Save for his erstwhile relationship to former President Donald Trump, Allen Weissberg is just like any other accused tax cheat who ever entered New York’s criminal courts. So argues Manhattan District Attorney Alvin Bragg (D) in a memorandum opposing the ex-Trump Organization chief financial officer’s dismissal motion on Monday.
“This case, at its core, is ordinary,” Bragg’s assistant Solomon Shinerock wrote in a 117-page memo. “The Indictment is based on criminal tax evasion that took place in New York County and is of the sort this Office regularly prosecutes. It arises from the fact that Allen Weisselberg violated the basic imperative that all New Yorkers faithfully report and pay tax on their income. While such self-reporting typically is verified by an employer’s tax reporting procedures, in this case, Defendants corrupted those procedures.”
Prosecutors allege that Weisselberg abused his ex-CFO perch to direct his staff to pay his personal expenses for 15 years.
Though attorneys Weisselberg and the Trump Organization characterized that income as “fringe benefits,” Shinrock says: “they amounted to more than most New Yorkers can expect to earn in a given year: rent, utilities, and garage expenses at a luxury apartment building in Manhattan, private school tuition for multiple family members, leases for luxury cars for both Weisselberg and his spouse, large amounts of unreported cash, and ad hoc expenses such as electronics and furniture.”
The district attorney estimate that those benefits amounted to roughly $1.76 million over the life of the alleged scheme, a sum that they say includes $359,058 in tuition expenses for multiple family members, $196,245 for leases on his Mercedes Benz automobiles, and $29,400 in unreported cash.
Weisselberg advanced several arguments against the Manhattan District Attorney’s case, including a “vengeful witness” theory, selective prosecution, and purportedly insufficient evidence.
The “vengeful witness” theory alludes to Weisselberg’s participation in federal grand jury testimony in July 2018, which led to campaign finance and other charges.
Although the target’s name in that grand jury investigation is redacted, the description matched that of ex-Trump fixer Michael Cohen. Weisselberg reportedly testified in Cohen’s grand jury, which returned an indictment leading to his conviction. Cohen’s subsequent congressional testimony that the Trump Organization cooked the books precipitated two investigations in New York: a civil one by New York Attorney General Letitia James (D) and a criminal probe by then-Manhattan Attorney Cyrus Vance (D), who was Bragg’s predecessor.
Prosecutors deny any payback at play from a key witness.
“Indeed, the claim that [REDACTED] sparked this Investigation as part of a vendetta resulting from Weisselberg’s immunized testimony is incorrect,” their brief states.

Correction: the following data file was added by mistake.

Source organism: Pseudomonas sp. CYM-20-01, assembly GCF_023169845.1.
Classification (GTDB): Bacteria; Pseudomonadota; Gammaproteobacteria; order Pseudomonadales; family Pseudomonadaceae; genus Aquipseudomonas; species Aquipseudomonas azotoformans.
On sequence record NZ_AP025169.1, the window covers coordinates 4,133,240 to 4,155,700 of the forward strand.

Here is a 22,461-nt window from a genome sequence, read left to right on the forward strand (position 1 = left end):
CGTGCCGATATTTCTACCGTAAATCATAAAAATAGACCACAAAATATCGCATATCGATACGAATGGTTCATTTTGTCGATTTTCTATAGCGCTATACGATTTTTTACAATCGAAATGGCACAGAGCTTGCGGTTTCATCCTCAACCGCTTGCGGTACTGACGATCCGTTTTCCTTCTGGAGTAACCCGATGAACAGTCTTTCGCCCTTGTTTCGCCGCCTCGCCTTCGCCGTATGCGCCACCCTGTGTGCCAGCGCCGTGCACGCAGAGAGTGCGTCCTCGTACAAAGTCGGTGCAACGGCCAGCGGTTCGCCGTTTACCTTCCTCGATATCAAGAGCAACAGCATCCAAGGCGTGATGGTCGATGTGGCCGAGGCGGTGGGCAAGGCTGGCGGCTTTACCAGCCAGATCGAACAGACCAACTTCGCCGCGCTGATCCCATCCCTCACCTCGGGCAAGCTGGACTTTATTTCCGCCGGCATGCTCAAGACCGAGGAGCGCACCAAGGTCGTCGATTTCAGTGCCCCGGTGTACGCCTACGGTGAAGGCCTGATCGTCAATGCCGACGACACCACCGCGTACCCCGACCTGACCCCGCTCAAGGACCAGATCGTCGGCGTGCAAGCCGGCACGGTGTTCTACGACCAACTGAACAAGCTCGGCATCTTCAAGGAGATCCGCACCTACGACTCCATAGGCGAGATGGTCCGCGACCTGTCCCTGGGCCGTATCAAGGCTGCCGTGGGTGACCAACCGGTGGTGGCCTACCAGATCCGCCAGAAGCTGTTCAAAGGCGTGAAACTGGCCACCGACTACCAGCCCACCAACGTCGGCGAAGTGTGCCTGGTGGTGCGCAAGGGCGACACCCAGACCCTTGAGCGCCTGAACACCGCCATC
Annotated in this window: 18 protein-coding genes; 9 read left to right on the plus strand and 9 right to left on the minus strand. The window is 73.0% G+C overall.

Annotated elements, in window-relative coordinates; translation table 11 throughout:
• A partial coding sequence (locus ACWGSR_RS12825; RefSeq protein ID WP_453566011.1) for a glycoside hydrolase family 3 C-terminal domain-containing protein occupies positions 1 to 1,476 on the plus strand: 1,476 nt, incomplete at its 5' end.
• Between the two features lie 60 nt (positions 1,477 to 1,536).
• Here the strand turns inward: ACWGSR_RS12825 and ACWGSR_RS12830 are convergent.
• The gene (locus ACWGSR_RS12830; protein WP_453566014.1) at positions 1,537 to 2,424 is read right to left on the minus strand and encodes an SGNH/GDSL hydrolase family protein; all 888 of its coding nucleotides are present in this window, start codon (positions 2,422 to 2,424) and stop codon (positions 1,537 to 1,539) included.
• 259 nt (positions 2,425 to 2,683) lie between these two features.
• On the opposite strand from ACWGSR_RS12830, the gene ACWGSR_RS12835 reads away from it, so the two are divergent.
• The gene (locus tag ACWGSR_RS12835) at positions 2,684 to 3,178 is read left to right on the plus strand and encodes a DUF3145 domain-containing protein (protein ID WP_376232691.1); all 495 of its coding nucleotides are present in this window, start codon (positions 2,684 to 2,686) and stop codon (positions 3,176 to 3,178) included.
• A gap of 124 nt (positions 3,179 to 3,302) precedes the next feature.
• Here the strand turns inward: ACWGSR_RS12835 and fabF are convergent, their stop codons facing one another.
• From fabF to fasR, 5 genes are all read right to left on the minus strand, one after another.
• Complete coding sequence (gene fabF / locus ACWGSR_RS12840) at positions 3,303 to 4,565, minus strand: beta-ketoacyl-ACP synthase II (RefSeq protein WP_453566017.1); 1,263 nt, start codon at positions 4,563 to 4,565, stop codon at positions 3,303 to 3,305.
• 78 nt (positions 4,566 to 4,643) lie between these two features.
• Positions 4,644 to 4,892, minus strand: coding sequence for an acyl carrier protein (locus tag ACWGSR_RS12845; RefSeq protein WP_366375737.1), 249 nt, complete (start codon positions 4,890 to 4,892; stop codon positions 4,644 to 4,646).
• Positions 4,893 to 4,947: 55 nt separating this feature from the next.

Some legal analysts have speculated that Bragg has resisted charging Trump because Weisselberg has not cooperated with prosecutors, leaving Cohen as their star witness, and one who could be challenged by the former president’s lawyers with his former conviction for lying under oath.
But Bragg’s team splashed cold water on Weisselberg’s theory of that witness’s importance to the case.
“Weisselberg’s allegations regarding the importance of [REDACTED] to his case are based only on speculation and generalities,” prosecutors wrote.
The ex-Trump CFO’s selective prosecution claim relies in part on rhetoric by Attorney General James, who made no secret about her plans to investigate the 45th president on the campaign trial. James cooperated with the District Attorney’s investigation and appeared on the day of Weisselberg’s first court appearance.
Prosecutors noted, however, that previous attempts by Trump’s lawyers to accuse James of selective prosecution failed.
What’s more, they argue, their investigation serves an apolitical and even mundane purpose.
“The nature and magnitude of the non-cash compensation employees received under the indicted scheme—the payment of rent, utilities, and garage expenses at luxury apartment buildings, private school tuition for family members, leases for luxury cars for both employees and their spouses, large amounts of unreported cash, and ad hoc expenses such as electronics and furniture—are entirely different than the typical fringe benefit such as a turkey for the holidays,” the memo states. “The ‘flagrancy of the conduct’ here, which has not necessarily arisen in other cases, is an appropriate reason for bringing this prosecution.”
Weisselberg’s lawyer Bryan C. Skarlatos did not immediately respond to Law&Crime’s email requesting comment.
Read the memo, below:
(AP Photo/Seth Wenig,Pool)
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